The American Heart Association’s September #LifeIsWhy Family Health Challenge is highlighting the importance of physical activity this week. As part of this week’s topic, the #LifeIsWhy Twitter chat was hosted by Dr. Rani Whitfield, Tha Hip Hop Doc, based out of Baton Rouge, Louisiana.
Rani G. Whitfield, M.D. is a Board Certified Family Physician with a certificate added qualification in sports medicine. Dr. Whitfield is an advocate on issues such as obesity, cardiovascular disease, HIV/AIDS, and substance abuse.
“We need to lead by example,” said Dr. Whitfield when asked what the most important thing to communicate to parents and families about making healthier choices and being more physically fit. “I exercise frequently and I am also active just doing the yard work—my daughter sees these things. She sees dad out there being physically active,” said Tha Hip Hop Doc. Dr. Whitfield lives by example, and often asks his daughter to help in the yard to her get outside in the fresh air and moving as a way for her to be active without realizing she is exercising. “It's important to show them that being physically active is important to you, and to lead by example.”
Recently, the Surgeon General released a call to action, Step It Up!, to encourage more Americans to get out there and walk and roll their way to better health. Dr. Whitfield said, “Walking is one of the best ways to exercise- it's free, easy to do, and very hard to injure yourself doing. But we need to make our neighborhoods accessible and safe to walk and bike. I also think that we need to increase our involvement in policy making.”
“Step It Up! is a great idea locally and on a national level. I hope that citizens who are already active and use their neighborhoods can encourage their policy makers to help change other neighborhoods for the better,” said Dr. Whitfield. This past November, the East Baton Rouge Metro Council unanimously adopted a complete streets policy to ensure that as streets are being built or improved, that they will be designed with considerations for users of all ages and physical ability. They also allow for multiple modes of transportations so that pedestrians, bicyclists, motorists and public transportation users are all able to move along and across streets safely.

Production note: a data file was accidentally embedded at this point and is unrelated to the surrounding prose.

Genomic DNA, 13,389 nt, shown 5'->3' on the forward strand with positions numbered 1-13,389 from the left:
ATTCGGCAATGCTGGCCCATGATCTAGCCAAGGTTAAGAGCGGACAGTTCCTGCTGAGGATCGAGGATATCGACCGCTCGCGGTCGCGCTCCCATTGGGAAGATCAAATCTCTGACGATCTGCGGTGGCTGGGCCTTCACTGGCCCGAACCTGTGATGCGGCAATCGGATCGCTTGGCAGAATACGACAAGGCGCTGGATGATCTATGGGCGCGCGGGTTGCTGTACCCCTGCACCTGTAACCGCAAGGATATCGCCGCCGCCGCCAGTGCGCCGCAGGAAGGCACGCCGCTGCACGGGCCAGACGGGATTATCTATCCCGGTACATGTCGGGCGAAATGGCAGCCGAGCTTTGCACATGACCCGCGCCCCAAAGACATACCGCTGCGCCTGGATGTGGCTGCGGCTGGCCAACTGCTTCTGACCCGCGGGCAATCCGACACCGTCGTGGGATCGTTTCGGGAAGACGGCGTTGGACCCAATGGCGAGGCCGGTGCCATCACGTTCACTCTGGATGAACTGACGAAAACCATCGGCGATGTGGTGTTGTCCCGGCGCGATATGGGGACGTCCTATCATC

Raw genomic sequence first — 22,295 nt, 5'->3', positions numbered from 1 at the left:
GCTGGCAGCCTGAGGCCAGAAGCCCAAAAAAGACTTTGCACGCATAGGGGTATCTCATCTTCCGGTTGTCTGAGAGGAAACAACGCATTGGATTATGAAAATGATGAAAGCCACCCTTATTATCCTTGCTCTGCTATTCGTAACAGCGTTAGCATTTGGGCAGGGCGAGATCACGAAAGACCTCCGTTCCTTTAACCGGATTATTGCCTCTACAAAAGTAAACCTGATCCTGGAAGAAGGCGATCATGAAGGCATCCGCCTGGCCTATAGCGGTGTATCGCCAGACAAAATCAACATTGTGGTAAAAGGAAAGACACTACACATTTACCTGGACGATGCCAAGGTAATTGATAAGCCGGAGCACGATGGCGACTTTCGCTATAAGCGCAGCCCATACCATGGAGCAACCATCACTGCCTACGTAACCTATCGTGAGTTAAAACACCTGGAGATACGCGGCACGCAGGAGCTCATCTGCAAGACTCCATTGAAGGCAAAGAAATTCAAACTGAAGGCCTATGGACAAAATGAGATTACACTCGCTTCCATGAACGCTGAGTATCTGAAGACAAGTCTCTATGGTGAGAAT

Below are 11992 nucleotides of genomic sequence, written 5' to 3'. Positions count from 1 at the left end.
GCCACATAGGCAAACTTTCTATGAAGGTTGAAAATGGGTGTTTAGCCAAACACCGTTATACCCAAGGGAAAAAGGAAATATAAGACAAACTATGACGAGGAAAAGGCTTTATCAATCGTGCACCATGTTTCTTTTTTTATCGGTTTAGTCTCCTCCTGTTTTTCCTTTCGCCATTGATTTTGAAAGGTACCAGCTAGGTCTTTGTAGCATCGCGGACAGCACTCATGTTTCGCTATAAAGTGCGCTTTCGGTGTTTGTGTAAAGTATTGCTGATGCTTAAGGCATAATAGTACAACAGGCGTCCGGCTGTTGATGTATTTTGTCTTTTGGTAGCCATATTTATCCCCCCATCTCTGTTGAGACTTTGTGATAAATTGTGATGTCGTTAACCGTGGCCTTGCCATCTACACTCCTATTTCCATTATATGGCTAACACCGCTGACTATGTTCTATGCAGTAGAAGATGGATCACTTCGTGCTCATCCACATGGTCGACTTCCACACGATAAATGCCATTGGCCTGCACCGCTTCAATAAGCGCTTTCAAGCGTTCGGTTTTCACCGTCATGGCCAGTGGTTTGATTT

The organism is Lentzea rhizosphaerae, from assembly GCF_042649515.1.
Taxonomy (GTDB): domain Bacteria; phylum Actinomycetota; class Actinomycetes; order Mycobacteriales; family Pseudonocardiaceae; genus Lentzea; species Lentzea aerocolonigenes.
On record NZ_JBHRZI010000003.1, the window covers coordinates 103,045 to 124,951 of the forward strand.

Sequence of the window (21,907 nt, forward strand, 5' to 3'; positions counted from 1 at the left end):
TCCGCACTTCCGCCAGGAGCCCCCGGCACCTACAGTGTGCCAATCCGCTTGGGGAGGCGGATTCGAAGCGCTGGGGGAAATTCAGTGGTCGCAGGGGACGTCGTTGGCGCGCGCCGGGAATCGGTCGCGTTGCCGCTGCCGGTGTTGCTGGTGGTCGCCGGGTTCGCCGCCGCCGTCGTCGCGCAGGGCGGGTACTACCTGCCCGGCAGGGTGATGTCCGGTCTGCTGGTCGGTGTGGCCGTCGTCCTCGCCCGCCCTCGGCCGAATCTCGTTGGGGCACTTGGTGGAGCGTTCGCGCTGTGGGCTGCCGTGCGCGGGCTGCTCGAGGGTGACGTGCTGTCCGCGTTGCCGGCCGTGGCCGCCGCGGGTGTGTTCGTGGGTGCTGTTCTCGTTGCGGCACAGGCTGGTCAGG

One of the most important aspects to ensuring that a complete streets project will work, is to make it a priority to implement these standards in communities most in need. Baton Rouge’s project has worked to give a citizen advisory board authority to prioritize neighborhoods that are in the greatest need of more bikeable and walkable routes.
“There are no excuses- everyone can participate in moving more, even those with disabilities. I would like to see everyone become more active and healthy,” said Dr. Whitfield when asked what his hope or vision was for us as a nation to work to help more families be physically active. “In order to achieve this, we need to provide information and examples to people to show them how they can be more active. I want people to be physically, emotionally and spiritually well.” “I would like to see our leaders be more vocal about being physically active. There also needs to be a paradigm shift in doctor’s offices with more emphasis on prevention. As physicians we should all encourage our patients to be more active,” said Dr. Whitfield. “In the future I do believe we will see a healthier population, but we still have a long way to go.”